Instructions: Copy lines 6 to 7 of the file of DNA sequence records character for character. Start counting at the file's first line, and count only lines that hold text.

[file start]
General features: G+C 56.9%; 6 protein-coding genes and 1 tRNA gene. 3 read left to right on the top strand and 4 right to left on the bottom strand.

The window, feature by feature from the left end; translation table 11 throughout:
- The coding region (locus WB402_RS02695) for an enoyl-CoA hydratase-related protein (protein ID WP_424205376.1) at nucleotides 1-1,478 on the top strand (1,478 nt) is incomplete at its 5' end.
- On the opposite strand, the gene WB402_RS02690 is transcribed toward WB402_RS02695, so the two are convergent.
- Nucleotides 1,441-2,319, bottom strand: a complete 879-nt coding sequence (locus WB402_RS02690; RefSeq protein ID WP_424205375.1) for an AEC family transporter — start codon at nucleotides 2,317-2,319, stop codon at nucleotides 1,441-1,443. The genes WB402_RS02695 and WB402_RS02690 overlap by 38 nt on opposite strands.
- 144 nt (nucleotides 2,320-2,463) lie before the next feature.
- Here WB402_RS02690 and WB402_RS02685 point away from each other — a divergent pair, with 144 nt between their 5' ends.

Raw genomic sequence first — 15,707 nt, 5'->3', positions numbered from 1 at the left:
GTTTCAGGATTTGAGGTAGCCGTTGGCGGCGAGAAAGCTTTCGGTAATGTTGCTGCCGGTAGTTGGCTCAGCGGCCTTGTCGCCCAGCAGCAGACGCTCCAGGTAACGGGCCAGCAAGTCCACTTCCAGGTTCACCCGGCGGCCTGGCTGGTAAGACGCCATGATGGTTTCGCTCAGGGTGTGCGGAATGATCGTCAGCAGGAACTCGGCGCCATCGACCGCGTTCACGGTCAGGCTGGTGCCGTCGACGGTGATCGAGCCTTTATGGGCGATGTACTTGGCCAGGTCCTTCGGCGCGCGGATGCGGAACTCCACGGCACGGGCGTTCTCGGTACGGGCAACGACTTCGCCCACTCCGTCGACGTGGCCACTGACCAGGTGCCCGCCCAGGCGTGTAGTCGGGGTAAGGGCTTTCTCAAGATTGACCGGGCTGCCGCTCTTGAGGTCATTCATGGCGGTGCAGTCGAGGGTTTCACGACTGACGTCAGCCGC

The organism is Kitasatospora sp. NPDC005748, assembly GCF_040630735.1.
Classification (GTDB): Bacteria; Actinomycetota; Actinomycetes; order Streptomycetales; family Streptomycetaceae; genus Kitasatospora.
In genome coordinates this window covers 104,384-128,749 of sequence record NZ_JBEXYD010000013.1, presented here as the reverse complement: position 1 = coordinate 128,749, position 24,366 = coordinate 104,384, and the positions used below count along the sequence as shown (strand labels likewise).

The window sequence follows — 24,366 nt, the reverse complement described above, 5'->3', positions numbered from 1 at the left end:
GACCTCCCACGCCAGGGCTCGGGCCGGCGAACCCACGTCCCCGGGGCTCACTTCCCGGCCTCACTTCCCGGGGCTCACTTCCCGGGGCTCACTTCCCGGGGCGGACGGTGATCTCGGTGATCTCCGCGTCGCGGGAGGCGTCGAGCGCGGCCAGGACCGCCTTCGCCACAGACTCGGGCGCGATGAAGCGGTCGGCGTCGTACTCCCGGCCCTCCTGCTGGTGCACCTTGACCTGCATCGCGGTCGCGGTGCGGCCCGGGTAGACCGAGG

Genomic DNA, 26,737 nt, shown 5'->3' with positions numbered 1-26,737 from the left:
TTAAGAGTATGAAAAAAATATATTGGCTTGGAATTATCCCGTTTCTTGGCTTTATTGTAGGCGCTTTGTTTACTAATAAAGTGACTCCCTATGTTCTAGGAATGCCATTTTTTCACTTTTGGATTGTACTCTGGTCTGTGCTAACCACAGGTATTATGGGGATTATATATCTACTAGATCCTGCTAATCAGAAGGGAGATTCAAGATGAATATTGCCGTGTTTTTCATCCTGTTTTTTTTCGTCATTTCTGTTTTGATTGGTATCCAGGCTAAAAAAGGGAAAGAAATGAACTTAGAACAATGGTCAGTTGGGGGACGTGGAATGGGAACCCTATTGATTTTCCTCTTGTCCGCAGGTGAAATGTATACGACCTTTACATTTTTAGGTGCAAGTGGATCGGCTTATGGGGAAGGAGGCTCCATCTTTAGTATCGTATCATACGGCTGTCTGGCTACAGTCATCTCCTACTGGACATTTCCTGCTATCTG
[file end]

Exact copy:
- 144 nt (nucleotides 2,320-2,463) lie before the next feature.
- Here WB402_RS02690 and WB402_RS02685 point away from each other — a divergent pair, with 144 nt between their 5' ends.